EU member states only saw an average reduction of 1.5%, which is not statistically significant enough to be considered a real reduction
Dr Carina Ferreira-Borges, who has been leading the research, praised the actions of Member States that have followed WHO’s recommendations and implemented alcohol policies. She highlighted Eastern Europe and central Asia’s decreases in alcohol consumption, saying that
“These countries currently lead by example in implementing alcohol policies, but they need to maintain and increase their efforts, and other countries of the Region need to follow their lead.”
The graph below shows the change in implementation of the five SAFER areas between 2016 and 2019 in the European Region, with the numbers representing the percentage of countries deemed to have implemented the areas sufficiently. It highlights the lack of progress made in Europe and that only drink-driving measures were successfully implemented. However this was already being done before the report and saw no improvement.
The report represents a milestone in assessing alcohol control policies across the region. Moving forward it will provide a barometer with which to assess how these policies are being implemented and the effectiveness of them.
IAS Analysis: What does the March budget mean for alcohol duties?
Alcohol duties were once again frozen this year, the eighth year out of the last nine that the Government has done so.
In this briefing, IAS assesses the impact that the freeze will continue to have on healthcare and the UK’s finances, and what the Government needs to consider.
What this means for healthcare?
Hospitalisation, deaths, and crime will increase
Freezing of duties between 2012 and 2019 led to:
2,223 additional deaths in England and Scotland
£341million in additional cost to the NHS
Almost 66,000 additional hospital admissions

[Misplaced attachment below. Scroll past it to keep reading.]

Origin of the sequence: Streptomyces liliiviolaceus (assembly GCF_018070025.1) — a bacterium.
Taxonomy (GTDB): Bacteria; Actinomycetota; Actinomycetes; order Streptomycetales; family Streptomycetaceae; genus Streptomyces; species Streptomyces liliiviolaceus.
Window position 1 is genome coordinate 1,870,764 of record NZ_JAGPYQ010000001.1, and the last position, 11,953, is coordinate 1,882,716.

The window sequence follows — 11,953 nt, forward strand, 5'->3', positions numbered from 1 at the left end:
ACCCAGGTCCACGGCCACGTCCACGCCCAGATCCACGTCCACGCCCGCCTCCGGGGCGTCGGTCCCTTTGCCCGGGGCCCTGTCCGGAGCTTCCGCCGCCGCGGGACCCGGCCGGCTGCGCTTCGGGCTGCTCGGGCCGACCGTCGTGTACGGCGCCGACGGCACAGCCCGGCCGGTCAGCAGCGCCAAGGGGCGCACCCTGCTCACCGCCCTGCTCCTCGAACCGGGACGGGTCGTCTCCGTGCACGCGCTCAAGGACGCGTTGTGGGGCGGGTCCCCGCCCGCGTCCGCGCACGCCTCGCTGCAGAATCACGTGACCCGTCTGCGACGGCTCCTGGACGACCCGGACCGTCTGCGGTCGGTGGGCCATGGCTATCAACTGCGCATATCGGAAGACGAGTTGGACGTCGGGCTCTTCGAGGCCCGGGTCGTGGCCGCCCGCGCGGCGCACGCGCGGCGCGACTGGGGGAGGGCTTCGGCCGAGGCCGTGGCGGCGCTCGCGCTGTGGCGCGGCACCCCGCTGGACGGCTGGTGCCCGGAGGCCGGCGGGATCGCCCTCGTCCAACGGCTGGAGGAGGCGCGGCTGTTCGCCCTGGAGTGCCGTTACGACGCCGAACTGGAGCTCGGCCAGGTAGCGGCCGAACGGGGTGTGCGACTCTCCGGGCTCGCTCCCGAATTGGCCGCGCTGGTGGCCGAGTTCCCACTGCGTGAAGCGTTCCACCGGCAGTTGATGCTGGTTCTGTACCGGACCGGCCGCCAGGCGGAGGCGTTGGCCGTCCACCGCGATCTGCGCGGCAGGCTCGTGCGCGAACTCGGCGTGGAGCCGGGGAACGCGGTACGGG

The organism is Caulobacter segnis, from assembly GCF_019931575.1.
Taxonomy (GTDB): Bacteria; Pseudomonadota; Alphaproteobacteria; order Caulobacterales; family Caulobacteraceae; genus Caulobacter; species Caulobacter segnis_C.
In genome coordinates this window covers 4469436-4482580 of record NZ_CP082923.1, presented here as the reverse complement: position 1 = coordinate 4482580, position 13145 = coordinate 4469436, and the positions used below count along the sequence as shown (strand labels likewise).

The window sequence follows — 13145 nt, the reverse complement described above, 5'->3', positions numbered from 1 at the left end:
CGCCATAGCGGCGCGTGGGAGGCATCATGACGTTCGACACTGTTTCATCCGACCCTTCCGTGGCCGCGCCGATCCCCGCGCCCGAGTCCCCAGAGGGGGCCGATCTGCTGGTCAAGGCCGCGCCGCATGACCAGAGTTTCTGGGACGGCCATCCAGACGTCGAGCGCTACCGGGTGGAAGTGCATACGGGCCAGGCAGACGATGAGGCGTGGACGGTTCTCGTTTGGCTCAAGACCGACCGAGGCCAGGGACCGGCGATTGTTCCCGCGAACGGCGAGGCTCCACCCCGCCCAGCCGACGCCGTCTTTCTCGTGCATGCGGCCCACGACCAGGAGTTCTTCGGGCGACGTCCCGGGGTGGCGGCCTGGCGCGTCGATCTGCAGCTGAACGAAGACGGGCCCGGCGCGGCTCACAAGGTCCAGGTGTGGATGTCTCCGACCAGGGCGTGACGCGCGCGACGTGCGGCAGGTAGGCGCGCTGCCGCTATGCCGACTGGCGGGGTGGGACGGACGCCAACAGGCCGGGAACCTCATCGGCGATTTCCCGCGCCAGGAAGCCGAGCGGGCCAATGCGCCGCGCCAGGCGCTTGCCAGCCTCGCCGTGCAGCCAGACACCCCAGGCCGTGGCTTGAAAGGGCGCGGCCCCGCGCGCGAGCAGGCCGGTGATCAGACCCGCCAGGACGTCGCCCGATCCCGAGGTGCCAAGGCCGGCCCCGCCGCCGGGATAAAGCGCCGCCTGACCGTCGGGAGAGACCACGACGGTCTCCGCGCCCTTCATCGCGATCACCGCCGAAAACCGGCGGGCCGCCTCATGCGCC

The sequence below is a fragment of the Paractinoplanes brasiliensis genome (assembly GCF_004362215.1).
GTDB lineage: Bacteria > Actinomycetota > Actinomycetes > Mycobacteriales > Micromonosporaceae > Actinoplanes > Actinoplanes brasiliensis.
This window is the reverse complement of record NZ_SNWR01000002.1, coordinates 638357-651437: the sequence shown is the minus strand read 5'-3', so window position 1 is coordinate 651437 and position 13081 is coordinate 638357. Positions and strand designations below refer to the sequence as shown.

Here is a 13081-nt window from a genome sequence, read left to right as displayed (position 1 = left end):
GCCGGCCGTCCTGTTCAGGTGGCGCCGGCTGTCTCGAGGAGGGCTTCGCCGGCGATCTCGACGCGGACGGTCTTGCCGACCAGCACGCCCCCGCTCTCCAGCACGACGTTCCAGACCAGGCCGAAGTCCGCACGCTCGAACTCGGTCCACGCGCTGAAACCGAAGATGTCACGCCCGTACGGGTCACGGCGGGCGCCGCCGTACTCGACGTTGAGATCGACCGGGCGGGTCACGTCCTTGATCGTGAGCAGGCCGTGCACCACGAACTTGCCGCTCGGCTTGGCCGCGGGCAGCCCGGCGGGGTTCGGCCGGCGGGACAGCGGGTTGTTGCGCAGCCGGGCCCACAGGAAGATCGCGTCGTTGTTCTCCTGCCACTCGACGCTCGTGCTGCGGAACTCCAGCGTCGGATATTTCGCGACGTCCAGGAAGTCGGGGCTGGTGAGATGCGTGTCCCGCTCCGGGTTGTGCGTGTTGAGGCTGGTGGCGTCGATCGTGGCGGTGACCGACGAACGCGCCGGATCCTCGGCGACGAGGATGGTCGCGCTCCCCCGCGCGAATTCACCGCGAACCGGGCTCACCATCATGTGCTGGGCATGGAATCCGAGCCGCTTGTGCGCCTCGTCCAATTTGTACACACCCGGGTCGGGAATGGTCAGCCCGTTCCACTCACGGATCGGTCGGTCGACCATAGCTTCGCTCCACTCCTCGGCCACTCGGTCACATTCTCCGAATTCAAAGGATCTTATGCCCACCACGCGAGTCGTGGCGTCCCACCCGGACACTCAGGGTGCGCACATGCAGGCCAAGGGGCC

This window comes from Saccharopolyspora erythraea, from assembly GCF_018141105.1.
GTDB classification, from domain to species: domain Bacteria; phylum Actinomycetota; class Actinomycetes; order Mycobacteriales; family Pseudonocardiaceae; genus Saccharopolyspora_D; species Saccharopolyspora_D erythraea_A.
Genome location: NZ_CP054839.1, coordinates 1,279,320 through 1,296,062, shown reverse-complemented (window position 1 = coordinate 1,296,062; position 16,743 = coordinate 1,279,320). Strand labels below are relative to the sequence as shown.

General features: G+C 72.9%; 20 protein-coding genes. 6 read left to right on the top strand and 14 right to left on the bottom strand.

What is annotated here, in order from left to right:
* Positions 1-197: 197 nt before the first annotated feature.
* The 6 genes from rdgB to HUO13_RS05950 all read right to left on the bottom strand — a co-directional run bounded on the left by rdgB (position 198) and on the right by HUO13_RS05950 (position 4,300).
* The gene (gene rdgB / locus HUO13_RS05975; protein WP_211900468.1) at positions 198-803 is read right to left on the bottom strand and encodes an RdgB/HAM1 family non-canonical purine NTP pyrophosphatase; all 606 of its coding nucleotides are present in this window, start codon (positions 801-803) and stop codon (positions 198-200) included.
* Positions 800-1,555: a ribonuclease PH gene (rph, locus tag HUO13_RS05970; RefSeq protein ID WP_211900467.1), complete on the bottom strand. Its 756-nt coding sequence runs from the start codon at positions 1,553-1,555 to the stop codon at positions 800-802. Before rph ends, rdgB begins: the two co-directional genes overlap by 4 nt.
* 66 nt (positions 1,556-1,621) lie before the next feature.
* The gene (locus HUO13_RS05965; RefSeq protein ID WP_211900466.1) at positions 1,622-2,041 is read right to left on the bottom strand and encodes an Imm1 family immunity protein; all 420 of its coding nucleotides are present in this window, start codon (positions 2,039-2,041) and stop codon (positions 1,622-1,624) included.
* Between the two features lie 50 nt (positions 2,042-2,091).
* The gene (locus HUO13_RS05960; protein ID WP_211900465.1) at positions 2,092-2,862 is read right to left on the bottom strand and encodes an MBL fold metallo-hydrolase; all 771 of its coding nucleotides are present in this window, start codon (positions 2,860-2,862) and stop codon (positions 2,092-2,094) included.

What this means financially?
Government figures (figure 1 below) show that freezing duties will cost the UK £1.7billion from 2020-2026
This amount of money could cover all diagnostic imaging equipment for 2 years or fund 40,000 nurses for a year
£14billion lost since 2010: If the Government had stuck to the ‘alcohol duties escalator’ (that kept duties 2% above inflation each year) there would be an additional £14billion in additional revenue since 2010
What should the Government do?
Stronger drinks should be taxed more than weaker ones, instead of taxing by drink type
On-trade alcohol sellers (bars and restaurants) should have a lower level of duty to off-trade sellers (supermarkets)
Duties should be automatically updated based on new evidence, instead of annually during budgets
The Republic of Ireland is pushing ahead with plans to implement minimum unit pricing (MUP) on alcohol by January 2022, despite Northern Ireland not committing.
Ireland had been delaying implementation in order for Northern Ireland to implement it at the same time. This was to avoid cross-border trips to purchase cheaper alcohol.
The Republic’s Frank Feighan, Minister of State at the Department of Health, stated that Northern Ireland is now “not bringing it in before the northern elections in May 2022”. Although he conceded that there could be issues with cross-border trips, he believes that the positives “far outweigh the negatives”, highlighting the effectiveness of the policy in Scotland in reducing deaths – despite bordering England which does not have MUP.
With Scotland, Wales and now Ireland bringing in MUP, pressure is mounting for England to do the same.
Figure shows the reduction in alcohol purchases following minimum unit pricing starting in Scotland (vertical line).
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WHO’s SAFER initiative
Strengthen restrictions on alcohol availability
Advance and enforce drink driving counter measures
Facilitate access to screening, brief interventions and treatment
Enforce bans or comprehensive restrictions on alcohol advertising, sponsorship, and promotion
Raise prices on alcohol through excise taxes and pricing policies